How fashion is empowering breast cancer survivors and more arts stories you might have missed
In this week's Art Post Outpost, Vancouver's 'flat and fabulous' Dianne Wraight heads to New York Fashion Week
Here at CBC Arts, you won't just find our original content — we also bring you the best art posts from across the entire CBC network.
These are the week's can't-miss stories:
'Flat and fabulous:' Vancouver breast cancer survivor prepares to model lingerie at New York Fashion Week (CBC British Columbia)
"Dianne Wraight is part of a legion of women who call themselves 'flat and fabulous.' This week, many of them will be making their modelling debuts at New York Fashion Week. They'll be sporting designs by AnaOno, which specializes in lingerie for women who have had mastectomies, breast reconstruction or breast surgery. Wraight learned last year that her breast cancer had come back a second time and decided she would undergo reconstructive surgery. Then she came across a video online of the previous AnaOno runway show. The first woman walked out in a long, flowing cape that showed off her tattoos. 'I just remembered thinking she looked so amazing. Just proud and confident and sassy,' Wraight said. Looking at the woman's chest, she realized there was nothing there. More women walked out and each of them had missing breasts. 'I just started to cry," Wraight said. 'It was one of those moments where something switched and I just knew I wouldn't reconstruct.'"
"A talented young artist from Behchoko, N.W.T., and his father are contributing to an animation on how peace came to the Tlicho region generations ago. Joshua Wedzin, 10, and his father, well-known artist James Wedzin, will travel to Edmonton with other Tlicho artists to learn how to animate the film at a four-day workshop. Joshua is the youngest participant. The Tlicho government is helping fund the trip. Tony Rabesca is manager of cultural practices for the Tlicho government, and has been working on the animation project for four years. 'It's really special to have young people involved,' said Rabesca. 'They're the ones that are going to carry on the next generation and carry on the stories.'"
"It's an unlikely scene in deeply conservative India: a hugely popular Bollywood male star grinning widely as he holds up a sanitary pad and talks of menstrual hygiene. But that's exactly what action hero Akshay Kumar did as he promoted his film Pad Man, which opened in theatres Friday. Kumar plays the lead role of a man who starts manufacturing inexpensive sanitary pads after he discovers his wife's lack of access to them in a small town in southern India. The subject of menstruation and menstrual hygiene is rarely, if ever, discussed openly in Indian homes. 'This, I think is the biggest achievement of Pad Man: men and women breaking the taboo,' Kumar, 50, tweeted of his film."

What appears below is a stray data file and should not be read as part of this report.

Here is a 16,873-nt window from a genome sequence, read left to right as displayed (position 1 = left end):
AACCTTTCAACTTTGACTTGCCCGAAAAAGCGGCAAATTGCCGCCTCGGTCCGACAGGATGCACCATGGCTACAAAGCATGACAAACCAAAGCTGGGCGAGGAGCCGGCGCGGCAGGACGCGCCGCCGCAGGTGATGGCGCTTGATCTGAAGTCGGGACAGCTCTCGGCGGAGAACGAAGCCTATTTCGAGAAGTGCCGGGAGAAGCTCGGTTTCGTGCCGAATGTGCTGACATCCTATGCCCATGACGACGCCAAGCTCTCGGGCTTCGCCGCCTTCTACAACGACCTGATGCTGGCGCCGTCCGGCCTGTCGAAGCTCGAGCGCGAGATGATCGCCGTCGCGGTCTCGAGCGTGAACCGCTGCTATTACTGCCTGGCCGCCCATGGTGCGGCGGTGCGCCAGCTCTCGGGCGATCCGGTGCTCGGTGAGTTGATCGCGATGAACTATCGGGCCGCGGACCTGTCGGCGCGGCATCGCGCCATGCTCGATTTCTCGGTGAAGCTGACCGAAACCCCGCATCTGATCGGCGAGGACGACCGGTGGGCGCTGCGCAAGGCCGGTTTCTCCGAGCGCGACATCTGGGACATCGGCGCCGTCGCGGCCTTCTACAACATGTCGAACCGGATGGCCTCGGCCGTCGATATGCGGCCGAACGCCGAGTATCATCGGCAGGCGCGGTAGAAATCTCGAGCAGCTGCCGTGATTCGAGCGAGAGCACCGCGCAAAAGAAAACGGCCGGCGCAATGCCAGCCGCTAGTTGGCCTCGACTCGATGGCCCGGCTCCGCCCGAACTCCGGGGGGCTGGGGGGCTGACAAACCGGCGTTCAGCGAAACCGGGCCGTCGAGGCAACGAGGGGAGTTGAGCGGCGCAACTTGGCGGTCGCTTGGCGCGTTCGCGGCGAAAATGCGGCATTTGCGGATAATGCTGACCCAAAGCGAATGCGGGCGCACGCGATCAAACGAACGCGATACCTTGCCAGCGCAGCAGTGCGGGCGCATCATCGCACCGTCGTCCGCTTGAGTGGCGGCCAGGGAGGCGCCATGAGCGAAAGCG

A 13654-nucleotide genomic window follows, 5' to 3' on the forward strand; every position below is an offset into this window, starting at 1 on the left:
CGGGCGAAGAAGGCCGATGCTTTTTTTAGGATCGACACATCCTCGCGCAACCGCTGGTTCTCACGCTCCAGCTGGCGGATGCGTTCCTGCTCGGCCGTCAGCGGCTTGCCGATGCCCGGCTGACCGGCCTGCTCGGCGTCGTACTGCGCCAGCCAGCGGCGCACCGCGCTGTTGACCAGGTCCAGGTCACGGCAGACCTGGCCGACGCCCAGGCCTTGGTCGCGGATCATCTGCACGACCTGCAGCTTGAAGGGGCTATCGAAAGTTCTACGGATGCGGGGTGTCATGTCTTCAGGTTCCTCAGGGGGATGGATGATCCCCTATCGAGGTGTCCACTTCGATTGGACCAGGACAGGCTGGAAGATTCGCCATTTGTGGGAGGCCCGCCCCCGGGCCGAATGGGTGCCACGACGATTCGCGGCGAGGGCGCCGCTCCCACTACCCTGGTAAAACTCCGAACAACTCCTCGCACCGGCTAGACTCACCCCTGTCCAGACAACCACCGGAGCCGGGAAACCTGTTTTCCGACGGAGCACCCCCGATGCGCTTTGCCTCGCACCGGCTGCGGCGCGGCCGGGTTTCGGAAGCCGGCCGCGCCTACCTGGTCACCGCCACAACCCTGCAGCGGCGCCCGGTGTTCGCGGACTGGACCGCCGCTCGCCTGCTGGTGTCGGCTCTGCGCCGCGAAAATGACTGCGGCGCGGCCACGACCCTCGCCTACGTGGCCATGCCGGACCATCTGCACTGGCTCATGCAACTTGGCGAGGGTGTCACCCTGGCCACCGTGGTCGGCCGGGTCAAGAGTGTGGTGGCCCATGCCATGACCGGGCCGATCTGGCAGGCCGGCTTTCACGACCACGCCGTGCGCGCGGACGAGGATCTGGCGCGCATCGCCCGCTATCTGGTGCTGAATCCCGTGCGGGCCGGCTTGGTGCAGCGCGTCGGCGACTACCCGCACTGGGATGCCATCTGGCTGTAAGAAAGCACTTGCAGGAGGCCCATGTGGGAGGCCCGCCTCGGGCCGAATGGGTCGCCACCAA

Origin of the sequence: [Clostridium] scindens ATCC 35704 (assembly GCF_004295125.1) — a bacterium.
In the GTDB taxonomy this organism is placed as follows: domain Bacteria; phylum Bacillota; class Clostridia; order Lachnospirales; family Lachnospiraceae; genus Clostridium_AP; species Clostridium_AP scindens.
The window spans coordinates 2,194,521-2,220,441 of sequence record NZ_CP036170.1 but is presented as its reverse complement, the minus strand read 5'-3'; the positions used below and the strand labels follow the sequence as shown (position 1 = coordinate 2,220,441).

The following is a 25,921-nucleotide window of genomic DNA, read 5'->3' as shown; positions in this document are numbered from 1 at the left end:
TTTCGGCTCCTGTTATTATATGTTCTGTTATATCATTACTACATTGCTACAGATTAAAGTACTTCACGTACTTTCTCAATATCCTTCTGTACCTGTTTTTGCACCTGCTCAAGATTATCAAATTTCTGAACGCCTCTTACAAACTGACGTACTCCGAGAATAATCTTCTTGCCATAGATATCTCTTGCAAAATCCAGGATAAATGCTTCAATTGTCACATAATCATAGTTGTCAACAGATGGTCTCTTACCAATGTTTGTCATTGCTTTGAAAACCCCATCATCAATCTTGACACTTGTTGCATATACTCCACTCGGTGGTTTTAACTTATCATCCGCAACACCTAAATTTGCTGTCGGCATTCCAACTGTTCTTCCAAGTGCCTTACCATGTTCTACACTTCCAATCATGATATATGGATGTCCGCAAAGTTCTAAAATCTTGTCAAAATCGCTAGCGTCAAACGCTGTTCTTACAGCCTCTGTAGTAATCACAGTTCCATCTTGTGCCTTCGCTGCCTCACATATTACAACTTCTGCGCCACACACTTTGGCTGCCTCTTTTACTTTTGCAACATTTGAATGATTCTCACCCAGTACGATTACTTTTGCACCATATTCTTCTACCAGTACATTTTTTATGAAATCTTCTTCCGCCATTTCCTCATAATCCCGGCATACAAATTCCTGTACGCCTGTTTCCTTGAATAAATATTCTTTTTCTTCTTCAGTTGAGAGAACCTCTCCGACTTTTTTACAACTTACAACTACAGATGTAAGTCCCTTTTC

- ArtspotsAlex Janvier: 'Maybe that's why I was placed on this earth, to shout to the world — This is bullshit!'
"The student named _________ has my permission to attend any field trip Ms. Frizzle presents, despite the fact that I have been given no prior knowledge of the location or activities in which my child will be participating. By signing this, I agree to have my child transformed into all manner of plant, animal, microbe, etc. My child will be transported, unvaccinated, to various countries and/or planets, where death is not only a risk, it is almost a guarantee. In the event that my child should fall ill, I consent to having the other students board the bus, shrink down to the size of a molecule, and enter my child's body in order to learn about my child's illness, without curing it."
"A project in Lethbridge is helping refugees use the universal language of art to tell their stories of fleeing war-torn countries for Canada. When refugees from Syria, Lebanon and other Middle Eastern countries began resettling in Lethbridge two years ago, artist Amrita Deshpande knew she wanted to help. 'I wanted to find a way to express myself, but also help them find the best way to express themselves,' she said. Adnan Ahmed said participating in the project with his family helped them during a lonely time that not many others can relate to. 'It left me with a really good feeling,' he said through a translator. 'I'd been feeling a lot of stress. A lot of things happened so quickly and I had been feeing depressed. The project really helped me release some of those feelings.'"
- VideoIn dystopian science fiction, one thing is clear: it doesn't end well for women or people of colour